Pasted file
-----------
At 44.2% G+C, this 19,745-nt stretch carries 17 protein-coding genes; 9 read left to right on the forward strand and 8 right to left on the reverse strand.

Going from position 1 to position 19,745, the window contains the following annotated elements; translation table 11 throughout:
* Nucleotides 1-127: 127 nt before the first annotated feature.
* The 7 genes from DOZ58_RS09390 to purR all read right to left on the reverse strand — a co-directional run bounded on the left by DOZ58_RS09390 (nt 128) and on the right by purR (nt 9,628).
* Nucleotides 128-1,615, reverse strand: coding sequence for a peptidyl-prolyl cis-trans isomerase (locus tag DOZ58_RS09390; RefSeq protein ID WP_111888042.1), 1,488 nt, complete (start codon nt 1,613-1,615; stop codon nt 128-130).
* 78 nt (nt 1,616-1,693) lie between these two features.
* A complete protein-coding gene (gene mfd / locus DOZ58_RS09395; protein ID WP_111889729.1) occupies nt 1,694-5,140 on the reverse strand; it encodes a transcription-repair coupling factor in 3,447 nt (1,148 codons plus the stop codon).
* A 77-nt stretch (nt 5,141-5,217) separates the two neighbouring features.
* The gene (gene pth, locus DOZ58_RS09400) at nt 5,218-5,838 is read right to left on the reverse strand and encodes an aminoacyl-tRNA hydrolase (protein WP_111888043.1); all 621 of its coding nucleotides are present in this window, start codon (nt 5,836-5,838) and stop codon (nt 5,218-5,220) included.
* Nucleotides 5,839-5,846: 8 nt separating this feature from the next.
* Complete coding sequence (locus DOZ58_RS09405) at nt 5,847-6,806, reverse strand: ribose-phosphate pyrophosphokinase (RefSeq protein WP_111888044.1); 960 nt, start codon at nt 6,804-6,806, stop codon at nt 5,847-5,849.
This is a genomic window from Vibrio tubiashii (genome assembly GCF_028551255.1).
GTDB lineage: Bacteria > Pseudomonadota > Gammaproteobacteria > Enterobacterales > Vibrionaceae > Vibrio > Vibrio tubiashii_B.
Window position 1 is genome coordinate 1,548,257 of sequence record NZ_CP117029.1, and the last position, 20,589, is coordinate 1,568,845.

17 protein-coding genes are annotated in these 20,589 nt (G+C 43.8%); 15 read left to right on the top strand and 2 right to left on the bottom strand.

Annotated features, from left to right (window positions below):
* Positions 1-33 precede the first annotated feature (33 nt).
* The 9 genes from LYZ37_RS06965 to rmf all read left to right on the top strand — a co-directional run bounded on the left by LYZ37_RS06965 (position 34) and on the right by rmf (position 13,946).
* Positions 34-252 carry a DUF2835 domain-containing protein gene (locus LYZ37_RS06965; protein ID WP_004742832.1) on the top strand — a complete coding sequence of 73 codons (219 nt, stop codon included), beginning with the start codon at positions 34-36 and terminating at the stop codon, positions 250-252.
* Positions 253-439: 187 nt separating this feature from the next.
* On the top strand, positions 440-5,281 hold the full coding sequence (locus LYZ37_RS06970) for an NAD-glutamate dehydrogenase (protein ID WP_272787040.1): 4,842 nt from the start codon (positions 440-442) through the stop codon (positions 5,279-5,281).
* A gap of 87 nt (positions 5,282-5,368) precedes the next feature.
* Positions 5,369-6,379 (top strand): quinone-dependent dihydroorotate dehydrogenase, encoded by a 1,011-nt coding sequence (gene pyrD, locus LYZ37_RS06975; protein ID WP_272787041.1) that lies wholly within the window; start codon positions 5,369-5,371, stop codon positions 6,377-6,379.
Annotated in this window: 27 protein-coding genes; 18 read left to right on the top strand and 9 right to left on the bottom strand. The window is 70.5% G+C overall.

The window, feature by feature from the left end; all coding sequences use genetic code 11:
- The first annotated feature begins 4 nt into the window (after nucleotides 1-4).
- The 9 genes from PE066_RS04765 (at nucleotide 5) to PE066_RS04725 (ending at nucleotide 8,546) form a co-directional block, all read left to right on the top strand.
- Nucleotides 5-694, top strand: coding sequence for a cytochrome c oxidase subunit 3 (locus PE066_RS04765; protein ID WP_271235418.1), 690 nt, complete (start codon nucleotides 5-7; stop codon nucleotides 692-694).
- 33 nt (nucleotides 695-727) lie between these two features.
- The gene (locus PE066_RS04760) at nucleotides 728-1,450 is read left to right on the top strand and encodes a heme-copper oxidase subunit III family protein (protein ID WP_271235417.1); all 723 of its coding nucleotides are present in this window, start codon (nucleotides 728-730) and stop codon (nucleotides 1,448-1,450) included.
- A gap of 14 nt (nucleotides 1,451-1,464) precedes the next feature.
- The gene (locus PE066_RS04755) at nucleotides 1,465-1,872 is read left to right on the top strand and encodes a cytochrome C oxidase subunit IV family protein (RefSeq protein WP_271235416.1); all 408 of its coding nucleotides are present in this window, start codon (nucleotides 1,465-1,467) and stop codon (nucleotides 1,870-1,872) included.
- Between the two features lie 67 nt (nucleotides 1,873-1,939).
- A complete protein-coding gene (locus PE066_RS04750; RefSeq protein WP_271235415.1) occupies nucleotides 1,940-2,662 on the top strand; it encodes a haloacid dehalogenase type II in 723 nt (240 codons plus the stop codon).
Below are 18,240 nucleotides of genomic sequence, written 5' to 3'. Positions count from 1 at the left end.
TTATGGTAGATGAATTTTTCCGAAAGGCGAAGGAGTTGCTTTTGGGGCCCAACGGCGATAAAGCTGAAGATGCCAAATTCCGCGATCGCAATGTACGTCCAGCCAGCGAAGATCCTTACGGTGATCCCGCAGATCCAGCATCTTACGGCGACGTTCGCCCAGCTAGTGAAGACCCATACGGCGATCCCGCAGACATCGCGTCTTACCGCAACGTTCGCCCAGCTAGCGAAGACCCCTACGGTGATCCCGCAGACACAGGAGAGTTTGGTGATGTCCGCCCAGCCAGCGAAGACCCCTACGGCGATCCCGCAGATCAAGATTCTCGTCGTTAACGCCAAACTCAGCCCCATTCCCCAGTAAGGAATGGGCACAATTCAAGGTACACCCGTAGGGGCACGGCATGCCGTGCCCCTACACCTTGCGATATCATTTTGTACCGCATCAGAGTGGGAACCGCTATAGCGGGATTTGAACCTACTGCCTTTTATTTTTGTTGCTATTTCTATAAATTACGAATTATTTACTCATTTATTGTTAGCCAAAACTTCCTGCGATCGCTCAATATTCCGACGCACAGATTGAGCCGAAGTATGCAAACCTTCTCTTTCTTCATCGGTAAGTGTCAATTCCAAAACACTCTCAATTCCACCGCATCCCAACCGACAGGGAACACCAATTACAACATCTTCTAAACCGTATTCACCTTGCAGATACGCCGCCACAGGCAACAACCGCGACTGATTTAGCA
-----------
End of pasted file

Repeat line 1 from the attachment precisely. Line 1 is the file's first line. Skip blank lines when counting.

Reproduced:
At 44.2% G+C, this 19,745-nt stretch carries 17 protein-coding genes; 9 read left to right on the forward strand and 8 right to left on the reverse strand.